Wildlife
© Deborah Albert

Polar bear

Majestic creature of the far north, the polar bear is the world's largest terrestrial carnivore. Its Latin name, Ursus maritimus, means 'sea bear': an apt name for this amazing species which spends much of its life in, around, or on the water - predominantly on the sea ice.

Why is the polar bear so important?

Large carnivores - those that are at the apex or top of the food chain - are particularly sensitive indicators of the health of an ecosystem. Polar bears help us gain an understanding of what is happening throughout the Arctic.

All recent indicators show that sea ice in the Arctic is melting at an alarming rate, a problem that needs to be addressed immediately if polar bears, and other species unique to the region, are to survive.

Polar bear facts

  • scientific name
    Ursus maritimus
  • weight
    352 - 680 kg
  • length
    2 - 3 m
  • population
    22,000 - 31,000 polar bears worldwide
  • status
    vulnerable

Follow in the footsteps of polar bears

With the help of polar bear researchers, WWF is following polar bears' travels in the Arctic.

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What WWF is doing for polar bears

WWF is working around the Arctic to secure a future for polar bears.

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How we work

Innovating in polar bear research

WWF catalyzes innovation. From extracting DNA from snowy pawprints to supporting tests of infrared camera systems for counting polar bears, WWF works to increase efficiency, reliability, and cost effectiveness of Arctic research.

Preventing polar bear conflict in Canada

In the community of Arviat, WWF supports a polar bear patrol and pilot projects with food storage containers, solar-powered electric fencing and diversionary feeding stations.

Preventing polar bear conflict in Greenland

Since 2015, Greenland’s first polar bear patrol has worked through the polar bear migration season to keep the community of Ittoqqortoormiit safe. Each morning the polar team patrols the community on ATVs, using deterrence measures to frighten bears away. WWF also guides the community and government on improving polar bear safety.

Preventing polar bear conflict in Russia

Since 2006, polar bear patrols have been operating with the support of WWF-Russia. The patrols conduct polar bear monitoring and research; and protect villages from polar bears and prevent human - wildlife conflict.

Protecting polar bears across borders

WWF addresses conservation of polar bears at the local, national, and international levels. We support community initiatives such as polar bear patrols and contribute to planning and implementing range-wide conservation plans.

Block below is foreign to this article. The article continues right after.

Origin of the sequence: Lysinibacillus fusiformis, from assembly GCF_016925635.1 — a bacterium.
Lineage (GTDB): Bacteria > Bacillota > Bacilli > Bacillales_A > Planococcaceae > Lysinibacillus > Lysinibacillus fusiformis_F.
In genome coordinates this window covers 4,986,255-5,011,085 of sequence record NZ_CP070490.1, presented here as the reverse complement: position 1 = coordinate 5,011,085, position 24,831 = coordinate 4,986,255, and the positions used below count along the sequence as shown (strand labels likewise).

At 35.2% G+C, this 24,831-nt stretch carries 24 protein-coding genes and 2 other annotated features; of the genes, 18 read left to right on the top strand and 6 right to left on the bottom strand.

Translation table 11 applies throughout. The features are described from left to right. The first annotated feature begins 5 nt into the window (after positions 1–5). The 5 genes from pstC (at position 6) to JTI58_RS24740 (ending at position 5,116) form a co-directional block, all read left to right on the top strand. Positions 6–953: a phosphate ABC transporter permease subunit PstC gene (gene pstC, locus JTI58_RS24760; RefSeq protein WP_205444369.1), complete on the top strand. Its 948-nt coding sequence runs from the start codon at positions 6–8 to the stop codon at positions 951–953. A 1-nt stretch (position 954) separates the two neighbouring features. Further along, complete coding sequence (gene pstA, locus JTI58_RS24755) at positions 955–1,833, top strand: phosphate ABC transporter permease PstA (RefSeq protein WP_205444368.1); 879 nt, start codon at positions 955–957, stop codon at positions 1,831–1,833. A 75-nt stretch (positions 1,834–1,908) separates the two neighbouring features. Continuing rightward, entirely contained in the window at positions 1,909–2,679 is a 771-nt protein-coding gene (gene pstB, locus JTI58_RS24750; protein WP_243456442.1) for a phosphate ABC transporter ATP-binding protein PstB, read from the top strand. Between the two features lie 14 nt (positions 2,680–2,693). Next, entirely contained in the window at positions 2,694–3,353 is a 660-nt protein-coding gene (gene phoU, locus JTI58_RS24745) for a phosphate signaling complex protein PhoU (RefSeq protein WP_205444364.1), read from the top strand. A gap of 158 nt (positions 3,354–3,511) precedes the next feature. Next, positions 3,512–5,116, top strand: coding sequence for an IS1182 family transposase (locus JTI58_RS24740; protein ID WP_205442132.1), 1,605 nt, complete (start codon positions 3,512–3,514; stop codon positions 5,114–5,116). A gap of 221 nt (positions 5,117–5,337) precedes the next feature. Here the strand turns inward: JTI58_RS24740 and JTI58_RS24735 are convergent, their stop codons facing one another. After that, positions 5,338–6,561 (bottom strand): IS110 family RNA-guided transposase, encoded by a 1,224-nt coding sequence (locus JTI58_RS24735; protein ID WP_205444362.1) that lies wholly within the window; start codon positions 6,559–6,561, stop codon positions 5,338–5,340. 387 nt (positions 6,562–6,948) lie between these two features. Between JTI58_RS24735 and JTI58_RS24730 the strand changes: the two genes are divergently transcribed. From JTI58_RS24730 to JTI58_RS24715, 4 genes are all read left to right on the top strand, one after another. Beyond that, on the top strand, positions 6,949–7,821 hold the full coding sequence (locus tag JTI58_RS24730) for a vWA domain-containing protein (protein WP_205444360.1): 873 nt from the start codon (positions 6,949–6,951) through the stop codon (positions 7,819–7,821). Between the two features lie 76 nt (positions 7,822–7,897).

Reducing polar bear conflict in Alaska

Along the northern coast of Alaska, WWF supports several active polar bear patrols and education programs.

Reducing polar bear conflict on Svalbard,Norway

Svalbard is a hotspot for polar bear tourism - and conflict. The local government is working with organizations like WWF, scientists and the tourist sector to find the best methods for managing conflict.

Supporting polar bear research on Svalbard

WWF is supporting Norwegian scientists on Svalbard who are researching the local polar bear population.

Surveying polar bears in Western Hudson Bay

WWF supports polar bear surveys using an innovative mark-recapture technique that does not require tranquilising the bears.

Publications

The Circle 04.18
The Circle 04.18
1 October 2018
Polar Bear CAP Scorecard
Polar Bear CAP Scorecard
30 January 2018
Health effects in Arctic wildlife linked to chemical exposures
Health effects in Arctic wildlife linked to chemical exposures
1 June 2016
Factsheet: Keeping people and polar bears safe
Factsheet: Keeping people and polar bears safe
26 February 2016
Polar bears and climate change
Polar bears and climate change
1 December 2015
Impact of climate change on species
Impact of climate change on species
12 November 2015
See all 12 publications

Meet the team

WWF-Sweden

Senior Advisor, Arctic and marine

WWF-Denmark

Project Coordinator

WWF

Advisor, Nature Conservation – WWF Netherlands

WWF-US

Senior Program Officer, Arctic Wildlife

WWF-Canada

Senior specialist, Arctic species & ecosystems

WWF Arctic Coordinating Team

Senior Specialist, Arctic species

WWF

Unit Head, Forests & Wildlife – WWF-Netherlands

WWF-Russia

Coordinator, Arctic Biodiversity Conservation Projects

WWF-US

Managing Director, Species Conservation Program